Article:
Prescriptions aren’t one-way tickets: how to stop what we started


Funded by the National Institute for Health and Care Research (NIHR), the CHARMER team have worked with healthcare professionals and older people, a patient group undoubtedly under-served by clinical research, to develop an approach to support geriatricians (hospital doctors who care for older people) and pharmacists to undertake more proactive deprescribing with older people whilst they are in hospital. Proactive deprescribing refers to stopping medicines before they cause harm. This is in contrast to reactive deprescribing, which is stopping a medicine in response to present harm, e.g., when side effects of a medicine cause a person to fall.

Why is the CHARMER trial important?

Stopping is always more difficult than starting something and this is especially true for medicines, often started years ago by one health professional and tricky for someone else to review years later. Many older people find themselves taking five or more prescribed medicines (called polypharmacy), in part due to people being treated simultaneously for multiple conditions. But as we age our bodies become less able to handle some medicines, and medicines that were once effective and safe may not have as much benefit and an increased chance of causing harm.

In previous research by members of the CHARMER team, older people and their carers told us that they would like their medicines reviewed by doctors during their hospital stay. They would like those medicines that are no longer needed or that could cause harm, to be stopped. However, for a variety of reasons this does not routinely happen.

Less than one percent of these medicines are stopped during hospital admission and most medicines are only stopped after they have caused harm (reactive deprescribing). So, while the principle of proactive deprescribing is an expectation of good prescribing practice, it doesn’t happen as often as it could.

The World Health Organisation’s initiative Medication Without Harm has proposed proactive deprescribing as a potential solution to reducing medicine-related harm. The CHARMER trial aims to incorporate proactive deprescribing as a routine aspect of care in Older People’s Medicine wards. This is critical if we are to tackle overprescribing, improve patient safety and address inappropriate polypharmacy among older people.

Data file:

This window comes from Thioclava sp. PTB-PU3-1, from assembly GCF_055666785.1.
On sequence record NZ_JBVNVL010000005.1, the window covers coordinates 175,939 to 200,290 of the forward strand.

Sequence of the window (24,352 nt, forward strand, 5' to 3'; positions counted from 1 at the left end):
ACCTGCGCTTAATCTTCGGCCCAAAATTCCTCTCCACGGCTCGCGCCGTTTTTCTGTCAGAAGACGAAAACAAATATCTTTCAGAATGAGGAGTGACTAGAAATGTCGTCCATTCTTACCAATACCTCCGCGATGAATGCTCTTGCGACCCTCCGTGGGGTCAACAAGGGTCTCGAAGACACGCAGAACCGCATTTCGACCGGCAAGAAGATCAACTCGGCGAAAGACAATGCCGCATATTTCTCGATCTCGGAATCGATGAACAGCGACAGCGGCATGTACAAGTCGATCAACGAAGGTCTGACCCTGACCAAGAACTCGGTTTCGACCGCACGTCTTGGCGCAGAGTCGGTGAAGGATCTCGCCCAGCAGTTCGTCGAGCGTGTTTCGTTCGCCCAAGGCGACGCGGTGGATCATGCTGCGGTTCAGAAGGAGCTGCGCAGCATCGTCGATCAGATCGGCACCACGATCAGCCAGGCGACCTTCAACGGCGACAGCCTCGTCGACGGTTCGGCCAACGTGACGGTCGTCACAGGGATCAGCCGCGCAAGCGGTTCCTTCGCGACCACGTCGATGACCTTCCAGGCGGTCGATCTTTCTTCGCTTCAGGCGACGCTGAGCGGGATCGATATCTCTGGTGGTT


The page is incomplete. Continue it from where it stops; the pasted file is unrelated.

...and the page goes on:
How was the CHARMER approach developed?

The CHARMER team worked with geriatricians and pharmacists to explore the reasons for this and identified several barriers, including concerns about the risks of proactive deprescribing, and the misconception that patients and their carers are resistant to having medicines stopped. They also told us that introducing some form of incentive would help them to proactively deprescribe.

The team has since worked with geriatricians, pharmacists, other hospital staff (e.g., Improvement Managers) and older people to identify and design the strategies to encourage more proactive deprescribing. These strategies are known as Behaviour Change Techniques and are the ‘active ingredients’ that are responsible for bringing about change in behaviour.

The CHARMER approach comprises five components – see the Figure for an overview.

CHARMER A five-component hospital deprescribing behavior change intervention

CHARMER: A five-component hospital deprescribing behavior change intervention

We used a ‘co-design’ method to design the CHARMER approach, which means we actively included the people who will deliver the intervention (healthcare professionals) and people who will receive the intervention (older people, our Patient and Public Involvement members) in the design process. This is reflective of the collaborative approach the CHARMER programme has adopted since its inception. As noted, older people are under-served by clinical research and CHARMER has made a concerted effort to involve public and patient representatives in all CHARMER study activities, including as co-applicants. We have five public and patient involvement members working on the study, with their focus on providing input into patient-facing documents and processes.

What will happen during the CHARMER trial?

The CHARMER approach will be tested in a stepped wedge trial in hospitals across England. In a stepped wedge trial, all participating hospitals begin at the same time (1 February 2024) and will act as both a control and intervention (CHARMER approach) site. Hospitals will be randomized into ‘steps’ and each step will introduce the CHARMER approach at different time points and continue with the approach until the end of the trial. Overall, the CHARMER trial will involve approximately 100 geriatricians and pharmacists and include data from over 20,000 older patients across 24 hospitals.

During the trial we will collect information to enable us to understand key aspects of the intervention, how it is delivered, and whether it works. We will also collect information to see whether the intervention is a good use of NHS money and whether doctors, pharmacists, patients and carers find the intervention acceptable.

What will happen after the CHARMER trial?

Our work and findings must be used to inform NHS policy and practice when it comes to tackling overprescribing and improving patient safety.

If the trial shows the CHARMER approach to be acceptable, safe and cost-effective, we will look to roll out the approach nationally to:

  • Improve patient safety: older people will have fewer medicines to take daily, potentially improving their quality of life.
  • Tackle overprescribing and save patients and the NHS money: the cost benefits that may be associated with proactive deprescribing include fewer hospital admissions and patients saving money on ordering unnecessary prescriptions.

You can find out more information about the CHARMER trial here:

https://charmerstudy.org/

@CHARMER_Study





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